Miles Rating: 3.5 out of 5

Fashion Profile: n.s. designs

Posted by art On May - 26 - 2009

ns-designs-desolateBy Helen Fylactou

Fashion designer Natalie Simms, with her perpetual smile and her bright red hair, is a breath of fresh air in the fashion industry.  She first exploded onto the scene in 2006 with her own design company.  Based out of Toronto, n.s designs draws inspirations from music and nature.

Simms’ street fashion designs can be worn right off the runway. The Hot White Night collection encompasses designs for men and women. Using light linens, and with a hint of bold colour, the garments are natural. The slim pants are tailoring with perfect line making the cut incredibly flattering. Simms has mastered the art of screen printing: n.s. designs makes its mark by customizing all the designs with graphic prints. Simms explains her dedication and love for the process of design as “satisfying and liberating” — her designs a therapeutic expression of art.

In addition to the Hot White Night collection, Simms’ 2007 Swing Tanzen Verboten collection makes you see and feel the connection between self and landscape. These designs are filled with earth tones and warm colours. Always remembering the body’s silhouette, the garments have a crisp lightness and daring prints. Simms’ design motto: “keep it very wearable but with funky details and a hint of sophistication that can be a bit unexpected, but still work.”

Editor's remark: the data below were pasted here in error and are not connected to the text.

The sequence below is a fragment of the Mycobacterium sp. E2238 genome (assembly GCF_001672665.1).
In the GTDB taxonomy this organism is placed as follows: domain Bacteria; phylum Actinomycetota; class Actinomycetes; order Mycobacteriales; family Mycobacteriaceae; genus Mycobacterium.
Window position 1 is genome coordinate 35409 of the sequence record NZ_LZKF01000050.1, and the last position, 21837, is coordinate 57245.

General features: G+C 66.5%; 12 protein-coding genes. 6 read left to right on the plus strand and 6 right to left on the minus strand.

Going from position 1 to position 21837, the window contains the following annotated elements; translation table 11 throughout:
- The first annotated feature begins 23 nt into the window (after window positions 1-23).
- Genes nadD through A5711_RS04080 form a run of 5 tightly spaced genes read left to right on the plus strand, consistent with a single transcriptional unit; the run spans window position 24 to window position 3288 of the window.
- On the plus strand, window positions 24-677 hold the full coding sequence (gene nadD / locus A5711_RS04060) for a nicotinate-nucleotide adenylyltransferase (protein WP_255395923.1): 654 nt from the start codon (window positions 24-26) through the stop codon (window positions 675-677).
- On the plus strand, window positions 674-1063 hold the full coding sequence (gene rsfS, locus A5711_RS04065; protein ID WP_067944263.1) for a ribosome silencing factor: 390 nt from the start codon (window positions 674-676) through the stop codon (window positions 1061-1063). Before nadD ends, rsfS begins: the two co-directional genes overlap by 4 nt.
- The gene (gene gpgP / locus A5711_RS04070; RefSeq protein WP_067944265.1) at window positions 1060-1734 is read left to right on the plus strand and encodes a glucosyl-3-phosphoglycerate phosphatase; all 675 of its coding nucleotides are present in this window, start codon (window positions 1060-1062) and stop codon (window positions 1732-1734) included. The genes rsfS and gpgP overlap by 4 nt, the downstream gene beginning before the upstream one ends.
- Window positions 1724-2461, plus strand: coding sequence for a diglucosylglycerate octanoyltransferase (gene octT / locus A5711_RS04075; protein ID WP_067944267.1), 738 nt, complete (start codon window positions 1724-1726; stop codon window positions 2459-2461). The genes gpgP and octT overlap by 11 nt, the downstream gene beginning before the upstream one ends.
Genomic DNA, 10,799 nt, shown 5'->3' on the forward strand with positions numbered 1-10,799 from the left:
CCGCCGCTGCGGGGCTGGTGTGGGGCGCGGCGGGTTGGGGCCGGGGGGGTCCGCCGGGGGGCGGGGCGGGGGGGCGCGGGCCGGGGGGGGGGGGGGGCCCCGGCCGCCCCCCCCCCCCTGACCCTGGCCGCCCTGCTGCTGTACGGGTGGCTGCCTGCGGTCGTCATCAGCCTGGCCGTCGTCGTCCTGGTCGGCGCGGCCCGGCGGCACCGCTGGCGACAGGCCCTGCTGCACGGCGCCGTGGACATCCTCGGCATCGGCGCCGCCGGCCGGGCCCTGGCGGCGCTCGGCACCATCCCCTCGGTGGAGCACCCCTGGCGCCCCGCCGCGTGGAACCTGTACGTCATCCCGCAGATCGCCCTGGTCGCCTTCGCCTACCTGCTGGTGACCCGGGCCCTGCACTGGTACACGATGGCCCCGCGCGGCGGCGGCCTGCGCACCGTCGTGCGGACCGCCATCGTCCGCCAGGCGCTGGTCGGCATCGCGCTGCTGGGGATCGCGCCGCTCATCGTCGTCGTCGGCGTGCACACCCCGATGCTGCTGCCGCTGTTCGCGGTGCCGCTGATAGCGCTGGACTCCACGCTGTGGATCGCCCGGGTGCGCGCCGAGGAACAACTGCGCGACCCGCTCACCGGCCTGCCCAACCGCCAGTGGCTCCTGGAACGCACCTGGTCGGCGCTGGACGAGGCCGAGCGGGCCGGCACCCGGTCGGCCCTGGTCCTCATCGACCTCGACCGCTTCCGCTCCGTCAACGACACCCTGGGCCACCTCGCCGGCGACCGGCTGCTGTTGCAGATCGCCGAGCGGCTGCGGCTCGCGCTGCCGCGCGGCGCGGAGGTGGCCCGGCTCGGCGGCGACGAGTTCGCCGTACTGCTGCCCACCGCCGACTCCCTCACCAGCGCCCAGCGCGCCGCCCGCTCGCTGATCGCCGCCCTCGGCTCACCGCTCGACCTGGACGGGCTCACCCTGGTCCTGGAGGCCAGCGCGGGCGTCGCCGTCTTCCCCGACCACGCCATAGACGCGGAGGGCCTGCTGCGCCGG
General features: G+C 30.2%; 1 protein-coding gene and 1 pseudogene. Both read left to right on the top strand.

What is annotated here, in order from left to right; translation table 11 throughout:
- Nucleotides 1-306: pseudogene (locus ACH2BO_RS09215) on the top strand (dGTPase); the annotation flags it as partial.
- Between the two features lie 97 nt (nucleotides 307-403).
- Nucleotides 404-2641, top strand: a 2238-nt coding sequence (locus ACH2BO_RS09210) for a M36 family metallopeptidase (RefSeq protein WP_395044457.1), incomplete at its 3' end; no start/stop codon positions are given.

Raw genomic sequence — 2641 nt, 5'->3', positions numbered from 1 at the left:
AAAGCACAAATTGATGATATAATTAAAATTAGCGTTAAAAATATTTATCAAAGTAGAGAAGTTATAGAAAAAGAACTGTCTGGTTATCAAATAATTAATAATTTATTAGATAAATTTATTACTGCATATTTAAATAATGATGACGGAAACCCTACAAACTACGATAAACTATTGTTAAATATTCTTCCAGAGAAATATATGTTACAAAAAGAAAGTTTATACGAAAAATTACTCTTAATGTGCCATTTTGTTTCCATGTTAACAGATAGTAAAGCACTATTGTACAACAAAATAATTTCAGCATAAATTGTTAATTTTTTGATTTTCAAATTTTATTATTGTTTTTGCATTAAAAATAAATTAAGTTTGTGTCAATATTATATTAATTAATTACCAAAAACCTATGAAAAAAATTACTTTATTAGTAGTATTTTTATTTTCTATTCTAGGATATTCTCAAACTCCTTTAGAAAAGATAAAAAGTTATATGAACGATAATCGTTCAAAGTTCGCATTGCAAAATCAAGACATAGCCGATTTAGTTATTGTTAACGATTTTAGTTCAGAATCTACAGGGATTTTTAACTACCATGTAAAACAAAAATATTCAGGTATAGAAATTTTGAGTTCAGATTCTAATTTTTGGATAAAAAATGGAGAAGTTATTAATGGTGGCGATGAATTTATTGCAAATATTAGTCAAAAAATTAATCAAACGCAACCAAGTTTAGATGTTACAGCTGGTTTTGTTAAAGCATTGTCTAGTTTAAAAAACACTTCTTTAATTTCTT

My personal favourite collection from n.s. designs is the Desolate collection. The collection was created for an avant-garde fashion show. The dresses range from the “little black dress” with a boat-cut neck line to hooded dresses with an open front (for the more adventurous woman).

Beyond giving the world something more than skinny jeans and leggings, n.s. designs is creating versatile collections for the everyday man and woman. With collections varying from cotton skirts to fluid-shaped dresses to silk blouses, this up-and-coming designer’s appealing and flattering apparel is gaining the attention of industry professionals. Such intrigue has allowed Simms to break into a competitive industry and to showcase her signature style.ns-designs-whitens-designs-swing

Natalie Simms and n.s. designs will be at The Creators‘ Marketplace Show & Sale, taking place on May 31 from 10am-6pm at the Thornhill Community Centre Hall (7755 Bayview Avenue). This one-day event will showcase original and handmade work from artists and craftspeople of all types, such as comic art, fine art, jewellery, food, clothing, photography, toys and more. One dollar from every admission fee, plus proceeds from a silent auction, will be donated to the Hospital for Sick Children’s Foundation.